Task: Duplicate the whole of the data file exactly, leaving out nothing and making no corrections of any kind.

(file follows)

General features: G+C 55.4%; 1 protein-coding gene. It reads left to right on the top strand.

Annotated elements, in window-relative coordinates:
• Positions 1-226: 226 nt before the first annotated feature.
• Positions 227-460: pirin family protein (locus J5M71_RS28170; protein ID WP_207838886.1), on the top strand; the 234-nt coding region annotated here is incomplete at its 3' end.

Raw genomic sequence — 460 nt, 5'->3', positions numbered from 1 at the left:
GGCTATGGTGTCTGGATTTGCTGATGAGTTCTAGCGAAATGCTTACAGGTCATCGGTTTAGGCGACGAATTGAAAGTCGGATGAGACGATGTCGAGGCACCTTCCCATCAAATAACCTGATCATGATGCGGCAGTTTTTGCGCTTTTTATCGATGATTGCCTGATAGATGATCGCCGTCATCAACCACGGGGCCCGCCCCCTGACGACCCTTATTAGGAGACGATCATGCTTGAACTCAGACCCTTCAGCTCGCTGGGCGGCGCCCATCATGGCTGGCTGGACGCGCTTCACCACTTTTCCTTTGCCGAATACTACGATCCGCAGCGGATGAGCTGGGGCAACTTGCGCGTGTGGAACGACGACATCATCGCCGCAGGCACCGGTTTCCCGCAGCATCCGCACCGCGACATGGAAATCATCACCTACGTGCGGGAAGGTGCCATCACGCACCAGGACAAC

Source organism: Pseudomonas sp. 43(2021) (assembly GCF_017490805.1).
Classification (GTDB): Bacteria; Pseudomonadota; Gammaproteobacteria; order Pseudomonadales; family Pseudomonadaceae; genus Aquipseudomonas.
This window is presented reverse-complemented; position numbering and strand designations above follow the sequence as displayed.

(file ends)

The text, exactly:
General features: G+C 55.4%; 1 protein-coding gene. It reads left to right on the top strand.

Annotated elements, in window-relative coordinates:
• Positions 1-226: 226 nt before the first annotated feature.
• Positions 227-460: pirin family protein (locus J5M71_RS28170; protein ID WP_207838886.1), on the top strand; the 234-nt coding region annotated here is incomplete at its 3' end.

Raw genomic sequence — 460 nt, 5'->3', positions numbered from 1 at the left:
GGCTATGGTGTCTGGATTTGCTGATGAGTTCTAGCGAAATGCTTACAGGTCATCGGTTTAGGCGACGAATTGAAAGTCGGATGAGACGATGTCGAGGCACCTTCCCATCAAATAACCTGATCATGATGCGGCAGTTTTTGCGCTTTTTATCGATGATTGCCTGATAGATGATCGCCGTCATCAACCACGGGGCCCGCCCCCTGACGACCCTTATTAGGAGACGATCATGCTTGAACTCAGACCCTTCAGCTCGCTGGGCGGCGCCCATCATGGCTGGCTGGACGCGCTTCACCACTTTTCCTTTGCCGAATACTACGATCCGCAGCGGATGAGCTGGGGCAACTTGCGCGTGTGGAACGACGACATCATCGCCGCAGGCACCGGTTTCCCGCAGCATCCGCACCGCGACATGGAAATCATCACCTACGTGCGGGAAGGTGCCATCACGCACCAGGACAAC

Source organism: Pseudomonas sp. 43(2021) (assembly GCF_017490805.1).
Classification (GTDB): Bacteria; Pseudomonadota; Gammaproteobacteria; order Pseudomonadales; family Pseudomonadaceae; genus Aquipseudomonas.
This window is presented reverse-complemented; position numbering and strand designations above follow the sequence as displayed.